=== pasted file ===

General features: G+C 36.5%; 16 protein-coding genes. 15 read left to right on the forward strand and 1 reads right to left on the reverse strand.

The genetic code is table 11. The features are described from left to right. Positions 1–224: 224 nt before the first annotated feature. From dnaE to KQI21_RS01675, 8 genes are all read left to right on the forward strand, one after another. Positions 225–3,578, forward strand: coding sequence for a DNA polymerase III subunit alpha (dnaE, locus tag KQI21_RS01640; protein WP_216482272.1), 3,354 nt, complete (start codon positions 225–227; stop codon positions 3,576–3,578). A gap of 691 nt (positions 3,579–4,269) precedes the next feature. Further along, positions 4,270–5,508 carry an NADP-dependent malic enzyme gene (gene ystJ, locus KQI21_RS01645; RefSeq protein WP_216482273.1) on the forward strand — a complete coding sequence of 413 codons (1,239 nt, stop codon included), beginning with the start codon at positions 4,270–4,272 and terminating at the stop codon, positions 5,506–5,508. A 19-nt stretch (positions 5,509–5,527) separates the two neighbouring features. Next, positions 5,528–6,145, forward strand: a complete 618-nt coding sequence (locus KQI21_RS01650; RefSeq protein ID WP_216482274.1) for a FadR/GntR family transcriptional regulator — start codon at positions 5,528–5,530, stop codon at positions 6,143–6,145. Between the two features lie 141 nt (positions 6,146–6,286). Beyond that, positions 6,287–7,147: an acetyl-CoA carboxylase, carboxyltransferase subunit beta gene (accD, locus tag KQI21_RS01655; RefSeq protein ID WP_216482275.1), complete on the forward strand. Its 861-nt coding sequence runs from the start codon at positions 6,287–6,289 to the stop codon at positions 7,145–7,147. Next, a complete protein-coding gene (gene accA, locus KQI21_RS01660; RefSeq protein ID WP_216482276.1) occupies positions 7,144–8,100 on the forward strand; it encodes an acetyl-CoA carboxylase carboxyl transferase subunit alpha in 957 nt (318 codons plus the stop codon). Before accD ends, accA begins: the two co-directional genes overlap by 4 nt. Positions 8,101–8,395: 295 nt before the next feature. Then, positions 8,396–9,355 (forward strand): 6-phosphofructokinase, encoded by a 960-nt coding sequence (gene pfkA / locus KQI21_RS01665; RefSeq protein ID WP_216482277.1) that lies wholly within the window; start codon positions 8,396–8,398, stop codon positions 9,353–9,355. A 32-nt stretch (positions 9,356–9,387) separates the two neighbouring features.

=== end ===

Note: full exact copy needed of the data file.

General features: G+C 36.5%; 16 protein-coding genes. 15 read left to right on the forward strand and 1 reads right to left on the reverse strand.

The genetic code is table 11. The features are described from left to right. Positions 1–224: 224 nt before the first annotated feature. From dnaE to KQI21_RS01675, 8 genes are all read left to right on the forward strand, one after another. Positions 225–3,578, forward strand: coding sequence for a DNA polymerase III subunit alpha (dnaE, locus tag KQI21_RS01640; protein WP_216482272.1), 3,354 nt, complete (start codon positions 225–227; stop codon positions 3,576–3,578). A gap of 691 nt (positions 3,579–4,269) precedes the next feature. Further along, positions 4,270–5,508 carry an NADP-dependent malic enzyme gene (gene ystJ, locus KQI21_RS01645; RefSeq protein WP_216482273.1) on the forward strand — a complete coding sequence of 413 codons (1,239 nt, stop codon included), beginning with the start codon at positions 4,270–4,272 and terminating at the stop codon, positions 5,506–5,508. A 19-nt stretch (positions 5,509–5,527) separates the two neighbouring features. Next, positions 5,528–6,145, forward strand: a complete 618-nt coding sequence (locus KQI21_RS01650; RefSeq protein ID WP_216482274.1) for a FadR/GntR family transcriptional regulator — start codon at positions 5,528–5,530, stop codon at positions 6,143–6,145. Between the two features lie 141 nt (positions 6,146–6,286). Beyond that, positions 6,287–7,147: an acetyl-CoA carboxylase, carboxyltransferase subunit beta gene (accD, locus tag KQI21_RS01655; RefSeq protein ID WP_216482275.1), complete on the forward strand. Its 861-nt coding sequence runs from the start codon at positions 6,287–6,289 to the stop codon at positions 7,145–7,147. Next, a complete protein-coding gene (gene accA, locus KQI21_RS01660; RefSeq protein ID WP_216482276.1) occupies positions 7,144–8,100 on the forward strand; it encodes an acetyl-CoA carboxylase carboxyl transferase subunit alpha in 957 nt (318 codons plus the stop codon). Before accD ends, accA begins: the two co-directional genes overlap by 4 nt. Positions 8,101–8,395: 295 nt before the next feature. Then, positions 8,396–9,355 (forward strand): 6-phosphofructokinase, encoded by a 960-nt coding sequence (gene pfkA / locus KQI21_RS01665; RefSeq protein ID WP_216482277.1) that lies wholly within the window; start codon positions 8,396–8,398, stop codon positions 9,353–9,355. A 32-nt stretch (positions 9,356–9,387) separates the two neighbouring features.